Triclosan – An antibacterial and antifungal chemical found in toothpaste, antibacterial hand wash, acne products, deodorants and some moisturisers and lotions. It’s been well known for many years that triclosan is a weak endocrine disruptor, but industry’s catch cry has consistently been “the relevance of this to humans is uncertain”. When you consider that most of the chemicals used in skincare and personal care products have a degree of endocrine disrupting activity, this activity is going to add up. There is a concern with triclosan and oestrogenic activity as well as impacts upon the thyroid gland.  It’s also contributing to antibiotic resistance and the fact that it’s fat soluble means that it’s going to accumulate in the fatty tissues of your body and has even been found in umbilical cord blood!

Siloxanes – Based on silicone, siloxanes are ingredients that end in _siloxane and _methiocone and they’re widely used in skincare and makeup. Siloxanes are the ingredients behind ‘oil-free’ makeup and moisturisers.  They make skin feel and look smooth and velvety.  Also, widely used for industrial applications, the most widely used siloxanes are D4, D5 and D6.  D4 and D5 are known to be toxic and persistent in the environment (they break down slowly and accumulate).  They’re also nasty to aquatic life. The European Union classes D4 as an endocrine disruptor and possible reproductive toxin. In lab experiments, D5 has been shown to damage the hormonal and immune system and interfere with neurotransmitters in the nervous system. Cyclomethicone, one of the more widely used siloxanes in skincare and makeup products is a combination of D4, D5 and D6.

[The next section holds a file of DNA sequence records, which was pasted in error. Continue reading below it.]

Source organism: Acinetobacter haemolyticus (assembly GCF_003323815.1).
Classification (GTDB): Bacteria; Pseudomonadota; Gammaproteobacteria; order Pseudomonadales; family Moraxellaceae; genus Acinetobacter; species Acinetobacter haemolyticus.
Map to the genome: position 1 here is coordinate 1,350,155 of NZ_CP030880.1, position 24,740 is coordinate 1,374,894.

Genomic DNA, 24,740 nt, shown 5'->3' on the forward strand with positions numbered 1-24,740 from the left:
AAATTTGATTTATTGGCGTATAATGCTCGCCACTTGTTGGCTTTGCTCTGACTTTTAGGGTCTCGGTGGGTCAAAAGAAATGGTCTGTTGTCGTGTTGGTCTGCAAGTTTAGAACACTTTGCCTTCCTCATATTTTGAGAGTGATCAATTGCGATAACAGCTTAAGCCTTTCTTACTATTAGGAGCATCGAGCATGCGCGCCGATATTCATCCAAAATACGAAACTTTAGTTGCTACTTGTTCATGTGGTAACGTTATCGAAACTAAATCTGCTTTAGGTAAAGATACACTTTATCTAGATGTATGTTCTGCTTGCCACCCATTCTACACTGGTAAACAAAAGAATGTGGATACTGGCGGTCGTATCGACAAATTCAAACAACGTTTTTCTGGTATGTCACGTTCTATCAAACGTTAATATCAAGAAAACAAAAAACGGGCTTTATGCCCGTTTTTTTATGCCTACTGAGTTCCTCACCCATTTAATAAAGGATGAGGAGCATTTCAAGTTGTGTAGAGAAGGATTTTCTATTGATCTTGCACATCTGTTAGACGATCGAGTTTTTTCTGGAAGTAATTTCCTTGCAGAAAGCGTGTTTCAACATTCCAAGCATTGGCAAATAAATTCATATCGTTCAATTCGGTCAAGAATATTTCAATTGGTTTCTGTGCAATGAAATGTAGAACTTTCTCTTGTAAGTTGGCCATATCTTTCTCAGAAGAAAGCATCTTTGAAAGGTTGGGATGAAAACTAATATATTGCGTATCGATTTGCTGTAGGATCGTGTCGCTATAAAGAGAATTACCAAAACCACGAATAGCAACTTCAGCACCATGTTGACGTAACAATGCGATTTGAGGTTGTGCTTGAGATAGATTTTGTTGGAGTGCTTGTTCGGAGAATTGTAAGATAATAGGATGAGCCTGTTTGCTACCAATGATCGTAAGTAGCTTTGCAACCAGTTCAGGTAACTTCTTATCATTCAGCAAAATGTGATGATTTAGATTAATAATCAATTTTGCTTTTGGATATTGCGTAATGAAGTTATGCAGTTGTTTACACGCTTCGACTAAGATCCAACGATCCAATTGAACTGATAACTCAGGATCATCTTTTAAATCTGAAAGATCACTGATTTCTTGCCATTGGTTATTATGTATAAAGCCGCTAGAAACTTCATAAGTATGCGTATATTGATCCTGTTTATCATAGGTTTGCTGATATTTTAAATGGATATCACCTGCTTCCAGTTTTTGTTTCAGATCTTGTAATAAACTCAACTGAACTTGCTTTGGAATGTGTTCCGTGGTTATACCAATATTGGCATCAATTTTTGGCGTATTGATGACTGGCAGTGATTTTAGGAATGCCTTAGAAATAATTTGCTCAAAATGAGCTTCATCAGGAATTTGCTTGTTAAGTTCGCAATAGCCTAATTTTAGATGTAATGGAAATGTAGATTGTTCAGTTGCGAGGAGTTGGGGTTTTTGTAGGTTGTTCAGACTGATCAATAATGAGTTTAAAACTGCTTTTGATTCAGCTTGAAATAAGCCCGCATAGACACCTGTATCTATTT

PEG – Propylene glycol products know as PEG are big players in skincare products. They’re used as thickeners, solvents, skin softeners and moisture-carriers. PEG compounds are doubly problematic, they demonstrate their own issues and can also be frequently contaminated with ethylene oxide and 1,4-dioxane. Ethylene oxide is classified as a known human carcinogen by the International Agency for Research on Cancer and 1,4-dioxane a possible carcinogen.  Vacuum stripping can remove ethylene oxide from the finished skincare products, but you have no way of knowing whether this process has taken place.
Problems associated directly with PEG products include irritation and systemic toxicity if used on broken skin, there is some evidence of genotoxicity and the fact that they enhance the absorption of other chemicals and ingredients – both good and bad – in your skincare products.

These are just 5 of the many dubious chemicals used in skincare products – there are many, many more and no-one has done any studies on the combined effect of all these chemicals upon your health, the health of your kids and the impact upon our environment when we wash them down the drain each day. We know that many of them bioaccumulate and are persistent in both our body and the environment.  Sure, no one wants mouldy, bacteria infested or rancid skincare products but there are safer and better alternatives to these chemicals available.